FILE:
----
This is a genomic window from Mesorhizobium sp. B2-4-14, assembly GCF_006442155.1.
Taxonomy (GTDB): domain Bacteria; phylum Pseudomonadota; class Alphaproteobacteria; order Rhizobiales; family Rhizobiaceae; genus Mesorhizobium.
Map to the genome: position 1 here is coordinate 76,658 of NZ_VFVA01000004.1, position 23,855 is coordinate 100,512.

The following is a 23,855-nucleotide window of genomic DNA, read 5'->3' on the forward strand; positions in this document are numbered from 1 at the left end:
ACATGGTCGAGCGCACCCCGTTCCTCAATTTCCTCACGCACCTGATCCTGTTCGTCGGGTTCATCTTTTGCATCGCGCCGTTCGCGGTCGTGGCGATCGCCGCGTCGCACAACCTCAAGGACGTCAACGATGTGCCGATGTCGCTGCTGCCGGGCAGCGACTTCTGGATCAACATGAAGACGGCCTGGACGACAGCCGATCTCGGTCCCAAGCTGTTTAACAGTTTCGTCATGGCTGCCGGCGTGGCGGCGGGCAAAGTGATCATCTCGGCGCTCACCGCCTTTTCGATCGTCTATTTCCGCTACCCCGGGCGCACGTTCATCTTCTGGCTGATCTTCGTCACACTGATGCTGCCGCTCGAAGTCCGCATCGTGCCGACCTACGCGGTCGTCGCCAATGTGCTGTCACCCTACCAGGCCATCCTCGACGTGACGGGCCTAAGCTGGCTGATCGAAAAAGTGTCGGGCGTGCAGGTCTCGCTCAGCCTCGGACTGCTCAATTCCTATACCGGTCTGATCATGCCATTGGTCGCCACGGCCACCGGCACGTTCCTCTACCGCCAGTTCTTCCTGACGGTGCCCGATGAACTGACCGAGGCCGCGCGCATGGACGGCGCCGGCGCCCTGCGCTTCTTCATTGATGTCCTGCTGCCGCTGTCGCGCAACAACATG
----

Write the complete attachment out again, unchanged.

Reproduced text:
This is a genomic window from Mesorhizobium sp. B2-4-14, assembly GCF_006442155.1.
Taxonomy (GTDB): domain Bacteria; phylum Pseudomonadota; class Alphaproteobacteria; order Rhizobiales; family Rhizobiaceae; genus Mesorhizobium.
Map to the genome: position 1 here is coordinate 76,658 of NZ_VFVA01000004.1, position 23,855 is coordinate 100,512.

The following is a 23,855-nucleotide window of genomic DNA, read 5'->3' on the forward strand; positions in this document are numbered from 1 at the left end:
ACATGGTCGAGCGCACCCCGTTCCTCAATTTCCTCACGCACCTGATCCTGTTCGTCGGGTTCATCTTTTGCATCGCGCCGTTCGCGGTCGTGGCGATCGCCGCGTCGCACAACCTCAAGGACGTCAACGATGTGCCGATGTCGCTGCTGCCGGGCAGCGACTTCTGGATCAACATGAAGACGGCCTGGACGACAGCCGATCTCGGTCCCAAGCTGTTTAACAGTTTCGTCATGGCTGCCGGCGTGGCGGCGGGCAAAGTGATCATCTCGGCGCTCACCGCCTTTTCGATCGTCTATTTCCGCTACCCCGGGCGCACGTTCATCTTCTGGCTGATCTTCGTCACACTGATGCTGCCGCTCGAAGTCCGCATCGTGCCGACCTACGCGGTCGTCGCCAATGTGCTGTCACCCTACCAGGCCATCCTCGACGTGACGGGCCTAAGCTGGCTGATCGAAAAAGTGTCGGGCGTGCAGGTCTCGCTCAGCCTCGGACTGCTCAATTCCTATACCGGTCTGATCATGCCATTGGTCGCCACGGCCACCGGCACGTTCCTCTACCGCCAGTTCTTCCTGACGGTGCCCGATGAACTGACCGAGGCCGCGCGCATGGACGGCGCCGGCGCCCTGCGCTTCTTCATTGATGTCCTGCTGCCGCTGTCGCGCAACAACATG